Today’s post on how to use a reverse osmosis in brewing, came about due to a lot of interest people had in the mini-RO-machine in my last article.
These little workhorses (pictured below) can make around 1,200 gallons (5,455 liters) a day. However, chances are you’ll not be running the machine for a full 24 hours, to hit those numbers.
This led to a few would be brewery owners asking me about using RO (reverse osmosis) in brewing. Plus, if it was right for their planned projects.
I’m in China where most brewers opt to use a reverse osmosis machine. The water isn’t great here, with nobody drinking water from the tap/faucet.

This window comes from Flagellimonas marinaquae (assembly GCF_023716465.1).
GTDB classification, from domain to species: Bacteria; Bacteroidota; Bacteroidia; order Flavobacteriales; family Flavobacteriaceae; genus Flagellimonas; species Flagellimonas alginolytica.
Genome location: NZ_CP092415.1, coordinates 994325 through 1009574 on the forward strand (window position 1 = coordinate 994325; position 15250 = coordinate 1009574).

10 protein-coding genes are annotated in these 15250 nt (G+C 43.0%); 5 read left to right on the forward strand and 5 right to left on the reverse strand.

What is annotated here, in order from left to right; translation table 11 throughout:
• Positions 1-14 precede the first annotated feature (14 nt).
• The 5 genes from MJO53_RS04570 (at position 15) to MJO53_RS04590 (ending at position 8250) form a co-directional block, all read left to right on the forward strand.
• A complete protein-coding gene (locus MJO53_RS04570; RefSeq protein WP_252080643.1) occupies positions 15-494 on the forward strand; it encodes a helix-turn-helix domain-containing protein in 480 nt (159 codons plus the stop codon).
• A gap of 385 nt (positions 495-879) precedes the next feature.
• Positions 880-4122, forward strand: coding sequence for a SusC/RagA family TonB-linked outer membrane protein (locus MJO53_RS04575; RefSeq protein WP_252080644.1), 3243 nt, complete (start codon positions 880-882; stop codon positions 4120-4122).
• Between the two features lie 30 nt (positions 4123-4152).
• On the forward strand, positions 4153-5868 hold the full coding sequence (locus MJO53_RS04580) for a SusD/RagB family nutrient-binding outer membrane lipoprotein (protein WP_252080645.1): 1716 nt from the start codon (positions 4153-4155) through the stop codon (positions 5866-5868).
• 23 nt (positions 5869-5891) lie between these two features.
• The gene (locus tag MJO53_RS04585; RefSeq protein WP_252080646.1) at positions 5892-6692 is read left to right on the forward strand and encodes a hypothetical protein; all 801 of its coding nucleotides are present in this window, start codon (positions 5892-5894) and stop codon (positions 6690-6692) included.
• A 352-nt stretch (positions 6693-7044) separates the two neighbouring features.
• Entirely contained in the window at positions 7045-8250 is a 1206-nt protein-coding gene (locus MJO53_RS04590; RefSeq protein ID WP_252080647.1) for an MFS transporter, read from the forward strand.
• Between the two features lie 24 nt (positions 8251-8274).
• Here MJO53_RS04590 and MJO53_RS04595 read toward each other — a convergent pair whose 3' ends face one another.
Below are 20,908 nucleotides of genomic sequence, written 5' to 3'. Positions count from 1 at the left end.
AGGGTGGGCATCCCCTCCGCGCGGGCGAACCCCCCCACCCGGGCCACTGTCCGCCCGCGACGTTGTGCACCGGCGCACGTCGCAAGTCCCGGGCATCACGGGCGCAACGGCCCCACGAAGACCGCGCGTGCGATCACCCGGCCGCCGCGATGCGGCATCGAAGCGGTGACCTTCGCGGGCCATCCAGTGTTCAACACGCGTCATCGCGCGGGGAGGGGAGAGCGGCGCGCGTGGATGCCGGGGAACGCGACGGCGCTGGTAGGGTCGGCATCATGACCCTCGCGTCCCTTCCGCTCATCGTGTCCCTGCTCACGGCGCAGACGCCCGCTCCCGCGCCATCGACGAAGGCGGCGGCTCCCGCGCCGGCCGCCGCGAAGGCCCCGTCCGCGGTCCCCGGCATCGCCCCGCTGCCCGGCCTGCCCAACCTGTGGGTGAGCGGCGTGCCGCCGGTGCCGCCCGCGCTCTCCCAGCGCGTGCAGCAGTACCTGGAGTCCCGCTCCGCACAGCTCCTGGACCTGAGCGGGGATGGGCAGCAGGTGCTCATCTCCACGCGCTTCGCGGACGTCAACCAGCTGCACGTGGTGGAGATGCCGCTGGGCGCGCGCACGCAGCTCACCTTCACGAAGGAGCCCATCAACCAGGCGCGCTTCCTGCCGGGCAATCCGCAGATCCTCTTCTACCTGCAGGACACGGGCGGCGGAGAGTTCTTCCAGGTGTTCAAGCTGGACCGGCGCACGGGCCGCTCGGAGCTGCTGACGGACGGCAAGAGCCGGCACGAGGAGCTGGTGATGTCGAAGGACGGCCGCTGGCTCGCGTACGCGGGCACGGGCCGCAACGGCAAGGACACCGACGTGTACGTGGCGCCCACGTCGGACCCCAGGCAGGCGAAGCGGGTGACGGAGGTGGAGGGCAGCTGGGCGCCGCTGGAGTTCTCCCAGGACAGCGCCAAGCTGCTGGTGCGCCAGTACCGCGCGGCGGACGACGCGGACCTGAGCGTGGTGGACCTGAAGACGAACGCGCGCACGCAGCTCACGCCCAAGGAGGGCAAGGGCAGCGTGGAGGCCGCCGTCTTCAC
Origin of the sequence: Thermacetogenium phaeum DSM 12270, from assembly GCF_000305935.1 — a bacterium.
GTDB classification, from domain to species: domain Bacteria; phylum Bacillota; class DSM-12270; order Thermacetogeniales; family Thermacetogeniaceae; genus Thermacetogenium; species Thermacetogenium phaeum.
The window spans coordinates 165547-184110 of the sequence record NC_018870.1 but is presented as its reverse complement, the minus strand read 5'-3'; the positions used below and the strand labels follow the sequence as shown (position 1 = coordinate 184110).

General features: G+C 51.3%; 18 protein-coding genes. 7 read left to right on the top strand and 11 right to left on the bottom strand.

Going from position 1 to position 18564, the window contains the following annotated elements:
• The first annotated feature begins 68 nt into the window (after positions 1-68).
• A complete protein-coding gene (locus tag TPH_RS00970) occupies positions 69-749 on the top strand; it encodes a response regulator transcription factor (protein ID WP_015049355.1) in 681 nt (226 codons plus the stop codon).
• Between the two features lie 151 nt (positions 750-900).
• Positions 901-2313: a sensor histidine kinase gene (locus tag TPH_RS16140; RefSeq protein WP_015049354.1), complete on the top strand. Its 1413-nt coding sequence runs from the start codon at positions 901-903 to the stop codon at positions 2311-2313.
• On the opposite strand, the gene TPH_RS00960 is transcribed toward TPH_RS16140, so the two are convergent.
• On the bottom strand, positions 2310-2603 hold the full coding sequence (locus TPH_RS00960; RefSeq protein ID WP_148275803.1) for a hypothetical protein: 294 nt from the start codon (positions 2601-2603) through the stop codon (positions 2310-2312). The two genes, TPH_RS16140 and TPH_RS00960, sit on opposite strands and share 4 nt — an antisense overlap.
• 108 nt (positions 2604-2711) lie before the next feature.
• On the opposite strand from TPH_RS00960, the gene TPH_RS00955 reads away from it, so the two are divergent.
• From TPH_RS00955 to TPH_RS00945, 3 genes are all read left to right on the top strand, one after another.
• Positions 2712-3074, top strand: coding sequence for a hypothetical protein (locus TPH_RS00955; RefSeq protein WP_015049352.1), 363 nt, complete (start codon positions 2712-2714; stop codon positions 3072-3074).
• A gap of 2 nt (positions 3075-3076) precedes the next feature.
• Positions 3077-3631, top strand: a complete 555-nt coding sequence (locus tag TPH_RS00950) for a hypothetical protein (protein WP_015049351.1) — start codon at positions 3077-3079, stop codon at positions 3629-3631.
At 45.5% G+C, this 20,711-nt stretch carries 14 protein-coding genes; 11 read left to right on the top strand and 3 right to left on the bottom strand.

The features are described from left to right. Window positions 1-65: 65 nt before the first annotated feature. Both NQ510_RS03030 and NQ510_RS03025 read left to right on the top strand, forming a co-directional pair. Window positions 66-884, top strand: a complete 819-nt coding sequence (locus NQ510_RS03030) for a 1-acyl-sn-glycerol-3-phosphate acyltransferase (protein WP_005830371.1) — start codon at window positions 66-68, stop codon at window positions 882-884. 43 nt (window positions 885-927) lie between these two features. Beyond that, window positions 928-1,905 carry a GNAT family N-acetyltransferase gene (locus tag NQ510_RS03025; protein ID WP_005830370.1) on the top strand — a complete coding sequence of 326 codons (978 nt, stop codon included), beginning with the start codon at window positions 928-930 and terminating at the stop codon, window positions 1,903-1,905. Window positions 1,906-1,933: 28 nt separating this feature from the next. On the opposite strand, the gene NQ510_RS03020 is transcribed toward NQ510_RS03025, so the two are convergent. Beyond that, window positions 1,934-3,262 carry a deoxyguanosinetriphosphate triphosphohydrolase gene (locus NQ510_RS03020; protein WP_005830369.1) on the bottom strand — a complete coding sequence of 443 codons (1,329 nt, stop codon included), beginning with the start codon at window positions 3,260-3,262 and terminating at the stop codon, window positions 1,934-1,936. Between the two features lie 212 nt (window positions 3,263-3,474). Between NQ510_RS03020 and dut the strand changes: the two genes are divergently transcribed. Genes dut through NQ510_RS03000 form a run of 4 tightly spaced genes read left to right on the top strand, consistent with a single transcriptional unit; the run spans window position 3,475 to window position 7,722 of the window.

Using an RO machine removes impurities as well as minerals and pretty much anything else from a water source. The water I treat with my RO machine, is safe to drink when it wasn’t before.
Brewers use RO machines to give them a “blank canvas”, with 99% of the impurities being removed from the water, by the units.
Starting with a Blank Canvas – How to Use Reverse Osmosis in Brewing
Throughout history brewers have been adjusting their water to make their brews “truer” to style
For example, if you want to make a Czech pilsner, you’ll look to alter your water profile to match that of the town of Pilsen in the Czech Republic. Where pilsner was first brewed.
To see water profiles from different places around the world please click here.
However, if you’re in Burton-upon-Trent, a town famous for brewing English ales. Adapting the water there, to the profile of Pilsen is difficult. As you can see below; the water profile of Burton-On-Trent is much different to Pilsen.